Health Matters

It is not unusual to want to change someone else’s behavior. I hear this from parents, teachers and partners in a relationship. One can try a couple of techniques. 

First, try to ignore a person’s behavior so that they get no attention for what they are doing. If a child keeps calling a parent into their bedroom after they have been told it is time to go to sleep, they will eventually cease asking if the parent starts ignoring them. By going into the room, the parent teaches the child to continue the behavior because the child gets their way. 

Every year in March, scientists, researchers and medical professionals from around the country meet at the Annual Review of Geriatric Medicine, hosted by Harvard Medical School. They share the latest guidelines and advancements in the specialized care of elderly patients.

The clinical team at Calyx Health — a doctor’s office exclusively for Medicare seniors — attends this conference each year with the intention of implementing these findings at its seniors-focused primary-care clinic in Alameda.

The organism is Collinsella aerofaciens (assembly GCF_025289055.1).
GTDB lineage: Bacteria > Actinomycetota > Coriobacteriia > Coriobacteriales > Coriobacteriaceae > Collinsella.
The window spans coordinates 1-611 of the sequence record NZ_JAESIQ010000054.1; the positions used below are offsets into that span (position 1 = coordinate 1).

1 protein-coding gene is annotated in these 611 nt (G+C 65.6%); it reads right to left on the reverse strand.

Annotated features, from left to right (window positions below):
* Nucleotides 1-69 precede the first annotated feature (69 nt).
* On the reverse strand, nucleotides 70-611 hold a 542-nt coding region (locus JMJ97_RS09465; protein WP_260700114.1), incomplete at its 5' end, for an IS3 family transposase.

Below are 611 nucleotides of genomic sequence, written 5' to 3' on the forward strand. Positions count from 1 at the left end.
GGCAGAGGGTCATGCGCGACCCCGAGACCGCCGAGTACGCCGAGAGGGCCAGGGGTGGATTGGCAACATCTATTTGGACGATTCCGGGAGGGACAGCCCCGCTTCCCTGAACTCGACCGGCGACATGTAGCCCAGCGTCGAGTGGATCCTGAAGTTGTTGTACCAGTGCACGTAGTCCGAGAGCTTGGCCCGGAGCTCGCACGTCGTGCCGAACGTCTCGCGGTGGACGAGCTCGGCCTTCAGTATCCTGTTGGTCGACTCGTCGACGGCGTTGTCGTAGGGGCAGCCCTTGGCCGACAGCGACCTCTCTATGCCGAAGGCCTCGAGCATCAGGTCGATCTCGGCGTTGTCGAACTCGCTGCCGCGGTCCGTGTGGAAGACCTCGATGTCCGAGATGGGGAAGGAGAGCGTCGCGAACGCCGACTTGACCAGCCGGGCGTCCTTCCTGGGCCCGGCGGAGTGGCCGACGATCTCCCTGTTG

The Center for Independent Living (CIL), a non-profit organization that focuses on the independence of people with disabilities through peer mentoring, assistive technology and community integration has announced a new program called “Victims of Crime.” 

 

Most people live very active lives, including work, taking care of children, providing transportation, attending meetings, housekeeping, helping friends and relatives, shopping, exercising, cooking, arranging for extracurricular activities and more. There is time on the phone and computer, the need to check mail and pay bills. Perhaps a haircut or manicure is required. People take time to play in, or attend, sporting events or socialize with friends and family. 

More than 50 years ago President Lyndon B. Johnson proclaimed February American Heart Month. Every year doctors announce new magic pills or surgical techniques to cure heart problems. Cardiovascular disease has been attributed to smoking, eating habits, weight problems, high-cholesterol, high blood pressure and just plain genetic bad luck. 

Pages